1 October, 2018
“Cancer kills millions of people every year and is one of humanity’s greatest health challenges. By stimulating the inherent ability of our immune system to attack tumor cells this year’s Nobel Laureates have established an entirely new principle for cancer therapy”, states the press release for the 2018 Nobel Prize in Medicine.
The Nobel committee explained that James P. Allison studied a known protein that functions as a brake on the immune system: “He realized the potential of releasing the brake and thereby unleashing our immune cells to attack tumors. He then developed this concept into a brand new approach for treating patients.”
“In parallel, Tasuku Honjo discovered a protein on immune cells,” the committee continued, “and, after careful exploration of its function, eventually revealed that it also operates as a brake, but with a different mechanism of action. Therapies based on his discovery proved to be strikingly effective in the fight against cancer.”
“Allison and Honjo showed how different strategies for inhibiting the brakes on the immune system can be used in the treatment of cancer. The seminal discoveries by the two laureates constitute a landmark in our fight against cancer”, the committee concluded.
Pioneer of immunotherapy
In 2011, Allison’s efforts led to the approval by the U.S. medicines agency (the FDA) of the first anti-cancer drug that works by activating the immune system, for the metastatic melanoma indication. The treatment would exceed all expectations, with around 20% of patients still living ten years later. The drug in question – ipilimumab – has produced a “complete paradigm shift” in the way medicine approaches cancer therapy, in the words of Frontiers jury member Lélia Delamarre, Group Leader in the Cancer Immunology Department at biotech company Genentech.
Several drugs based on Allison’s principle have since been approved, seeking to boost the percentage of melanoma patients who can benefit from immunotherapy. Effectiveness has also been found for this line of treatment in lung, kidney, bladder and head and neck cancers.
Immunotherapy works by mobilizing the system’s natural defenses to combat and eliminate specific cancer cells. Over the years, various runs had been made at the strategy, but without success until Allison stepped in. The insight which would transform the therapeutic landscape was his discovery, in the mid-1990s, of a key mechanism in the functioning of the immune system T cells responsible for fighting tumor cells.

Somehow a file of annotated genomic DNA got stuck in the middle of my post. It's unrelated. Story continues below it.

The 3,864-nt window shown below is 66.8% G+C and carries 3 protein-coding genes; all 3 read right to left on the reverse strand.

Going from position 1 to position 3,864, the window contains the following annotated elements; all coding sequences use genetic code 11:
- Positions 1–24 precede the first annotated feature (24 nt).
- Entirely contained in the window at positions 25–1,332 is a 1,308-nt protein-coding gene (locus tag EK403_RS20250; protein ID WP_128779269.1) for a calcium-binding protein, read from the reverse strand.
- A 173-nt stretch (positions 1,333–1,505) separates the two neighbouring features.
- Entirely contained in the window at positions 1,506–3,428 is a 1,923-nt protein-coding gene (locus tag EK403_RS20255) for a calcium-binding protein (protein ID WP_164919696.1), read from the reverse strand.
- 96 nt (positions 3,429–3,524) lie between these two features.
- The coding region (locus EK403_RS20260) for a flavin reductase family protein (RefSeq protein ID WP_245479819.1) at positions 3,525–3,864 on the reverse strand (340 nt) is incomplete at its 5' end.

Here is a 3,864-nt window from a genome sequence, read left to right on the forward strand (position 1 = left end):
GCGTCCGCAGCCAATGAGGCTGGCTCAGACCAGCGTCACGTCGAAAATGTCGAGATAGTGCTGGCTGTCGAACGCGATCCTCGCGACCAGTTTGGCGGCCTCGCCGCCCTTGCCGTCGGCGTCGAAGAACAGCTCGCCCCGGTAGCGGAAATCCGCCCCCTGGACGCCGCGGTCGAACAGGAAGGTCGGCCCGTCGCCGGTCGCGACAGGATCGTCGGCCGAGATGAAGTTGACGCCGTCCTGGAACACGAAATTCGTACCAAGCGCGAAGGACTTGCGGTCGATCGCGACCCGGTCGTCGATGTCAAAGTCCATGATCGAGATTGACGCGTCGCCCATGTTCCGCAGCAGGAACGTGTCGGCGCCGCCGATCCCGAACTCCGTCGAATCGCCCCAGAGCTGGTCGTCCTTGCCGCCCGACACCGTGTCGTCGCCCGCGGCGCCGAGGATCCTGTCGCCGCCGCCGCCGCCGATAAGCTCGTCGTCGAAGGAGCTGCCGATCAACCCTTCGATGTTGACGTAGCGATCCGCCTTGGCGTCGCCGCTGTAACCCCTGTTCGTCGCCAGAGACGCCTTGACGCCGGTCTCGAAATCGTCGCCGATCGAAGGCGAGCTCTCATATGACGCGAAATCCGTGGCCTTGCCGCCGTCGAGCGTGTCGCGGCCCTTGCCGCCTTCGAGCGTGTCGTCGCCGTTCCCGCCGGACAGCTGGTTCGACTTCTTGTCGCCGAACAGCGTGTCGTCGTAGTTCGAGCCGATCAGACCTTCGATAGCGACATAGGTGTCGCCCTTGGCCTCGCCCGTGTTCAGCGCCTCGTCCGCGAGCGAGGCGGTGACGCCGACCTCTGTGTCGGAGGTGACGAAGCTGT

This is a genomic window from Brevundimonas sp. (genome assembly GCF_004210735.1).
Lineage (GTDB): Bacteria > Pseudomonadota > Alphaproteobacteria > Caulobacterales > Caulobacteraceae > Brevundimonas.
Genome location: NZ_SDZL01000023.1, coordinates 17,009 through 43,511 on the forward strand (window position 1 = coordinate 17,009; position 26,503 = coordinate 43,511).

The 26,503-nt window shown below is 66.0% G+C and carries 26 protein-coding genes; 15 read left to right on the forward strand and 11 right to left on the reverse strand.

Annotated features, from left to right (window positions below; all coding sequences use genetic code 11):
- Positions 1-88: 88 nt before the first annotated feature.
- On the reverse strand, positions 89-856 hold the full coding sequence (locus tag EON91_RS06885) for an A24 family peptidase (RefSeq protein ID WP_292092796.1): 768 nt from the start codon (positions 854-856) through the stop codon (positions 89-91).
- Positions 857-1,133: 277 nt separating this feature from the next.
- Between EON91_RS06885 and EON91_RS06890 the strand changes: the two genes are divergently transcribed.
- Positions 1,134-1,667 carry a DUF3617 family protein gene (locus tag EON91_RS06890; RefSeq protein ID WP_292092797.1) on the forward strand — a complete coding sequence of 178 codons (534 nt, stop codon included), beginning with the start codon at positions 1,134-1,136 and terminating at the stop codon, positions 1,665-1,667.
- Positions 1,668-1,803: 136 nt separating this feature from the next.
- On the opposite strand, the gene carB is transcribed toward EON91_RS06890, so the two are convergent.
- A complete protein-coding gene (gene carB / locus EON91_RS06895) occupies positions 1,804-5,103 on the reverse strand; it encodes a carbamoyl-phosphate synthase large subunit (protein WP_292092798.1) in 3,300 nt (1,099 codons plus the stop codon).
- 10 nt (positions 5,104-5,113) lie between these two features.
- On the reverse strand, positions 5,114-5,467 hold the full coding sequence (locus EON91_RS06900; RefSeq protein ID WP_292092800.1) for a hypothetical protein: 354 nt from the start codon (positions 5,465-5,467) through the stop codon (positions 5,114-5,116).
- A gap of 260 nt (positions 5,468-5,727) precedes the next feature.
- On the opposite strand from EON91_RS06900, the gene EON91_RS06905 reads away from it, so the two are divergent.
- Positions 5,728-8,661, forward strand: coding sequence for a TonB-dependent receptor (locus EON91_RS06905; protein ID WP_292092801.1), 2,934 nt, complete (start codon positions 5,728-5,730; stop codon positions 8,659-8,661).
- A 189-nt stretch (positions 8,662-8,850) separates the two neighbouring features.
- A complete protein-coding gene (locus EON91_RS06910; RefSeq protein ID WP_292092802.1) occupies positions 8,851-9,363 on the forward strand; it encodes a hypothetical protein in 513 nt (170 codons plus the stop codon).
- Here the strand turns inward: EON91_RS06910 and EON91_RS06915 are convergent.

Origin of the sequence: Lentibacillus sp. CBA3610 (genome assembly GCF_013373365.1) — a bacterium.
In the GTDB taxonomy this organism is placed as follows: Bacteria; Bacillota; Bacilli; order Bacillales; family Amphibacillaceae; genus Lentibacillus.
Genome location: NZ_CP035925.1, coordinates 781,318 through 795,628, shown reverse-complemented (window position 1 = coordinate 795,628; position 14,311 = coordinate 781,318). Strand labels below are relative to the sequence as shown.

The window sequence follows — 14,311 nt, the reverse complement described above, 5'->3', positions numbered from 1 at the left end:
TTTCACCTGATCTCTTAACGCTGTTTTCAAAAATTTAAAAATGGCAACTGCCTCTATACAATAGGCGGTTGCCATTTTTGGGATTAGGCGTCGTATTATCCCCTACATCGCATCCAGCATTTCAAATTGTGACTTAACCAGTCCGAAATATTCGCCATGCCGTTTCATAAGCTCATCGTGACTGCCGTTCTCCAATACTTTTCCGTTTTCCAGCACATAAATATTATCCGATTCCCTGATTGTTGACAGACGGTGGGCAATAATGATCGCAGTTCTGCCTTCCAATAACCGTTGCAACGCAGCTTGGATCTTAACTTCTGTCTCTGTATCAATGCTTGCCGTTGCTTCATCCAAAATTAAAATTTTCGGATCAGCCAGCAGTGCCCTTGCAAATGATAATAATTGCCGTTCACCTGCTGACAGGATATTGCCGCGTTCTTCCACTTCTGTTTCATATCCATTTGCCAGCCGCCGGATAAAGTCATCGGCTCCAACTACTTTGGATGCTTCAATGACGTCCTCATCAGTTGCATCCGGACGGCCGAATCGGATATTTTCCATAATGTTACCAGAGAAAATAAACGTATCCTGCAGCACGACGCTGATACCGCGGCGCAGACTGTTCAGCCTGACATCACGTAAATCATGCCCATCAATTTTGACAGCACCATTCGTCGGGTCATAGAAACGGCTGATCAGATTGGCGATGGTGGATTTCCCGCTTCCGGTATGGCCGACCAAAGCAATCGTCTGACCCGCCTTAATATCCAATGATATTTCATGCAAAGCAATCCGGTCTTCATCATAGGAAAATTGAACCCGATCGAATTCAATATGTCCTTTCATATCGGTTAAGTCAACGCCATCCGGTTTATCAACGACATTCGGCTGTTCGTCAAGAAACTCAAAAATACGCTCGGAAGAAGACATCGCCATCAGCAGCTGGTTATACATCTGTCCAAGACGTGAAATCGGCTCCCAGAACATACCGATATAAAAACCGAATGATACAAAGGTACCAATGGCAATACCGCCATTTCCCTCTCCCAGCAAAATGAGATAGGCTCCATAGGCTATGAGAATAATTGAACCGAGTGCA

Allison, however, is the first to warn that immunotherapy is no one-stop solution: “We’re not going to be able to cure all cancers. But I think that in future immunotherapy will be a part of all cancer treatments, in combination with chemotherapy or radiation. I am optimistic that we will learn the right things to put together to cure a majority of patients, maybe even reaching from 60% to 90% of cases in some kinds of cancers,” he explained after winning the Frontiers of Knowledge Award in Biomedicine.
James P. Allison (Texas, United States, 1948) earned a BS in Microbiology at the University of Texas, Austin, where he went on to complete a PhD in Biological Science in 1973. He later spent twelve years at the University of California, Berkeley, where he was Professor of Immunology and Director of the Cancer Research Laboratory.
After stints at the Memorial Sloan-Kettering Cancer Center and Cornell University, and as an investigator with the Howard Hughes Medical Institute, in 2012 he joined the team at Texas University’s MD Anderson Cancer Center, where he is currently Chair of the Department of Immunology, Vivian L. Smith Distinguished Chair in Immunology, Executive Director of the Immunotherapy Platform, Deputy Director of the David H. Koch Center for Applied Research of Genitourinary Cancers and Co-Director of the Parker Institute for Cancer Immunotherapy.
He has also kept up a thirty-year association with the National Institutes of Health, where he chaired the Experimental Immunology Study Section and has served on expert panels on gene therapy, as well as organizing a think tank on cancer biology.
He sits on the editorial board of Developmental Immunology and Journal of Clinical Investigation and is a former reviewing editor of Science. The holder of six patents, he is also the co-founder, with his wife and scientific colleague Padmanee Sharma, of clinical stage immunotherapy company Jounce Therapeutics.
The jury of the Frontiers of Knowledge Award in Biomedicine decided to grant him this prize because his research “led to harnessing the immune system to combat cancer in patients and the development of new therapies.” Allison was, according to the jury, the first to demonstrate that immunotherapy can treat cancer effectively, initiating an approach that “has provided clinical benefit to many cancer patients” and “stimulated the development of a new class of drugs employing the immune system to fight cancer.”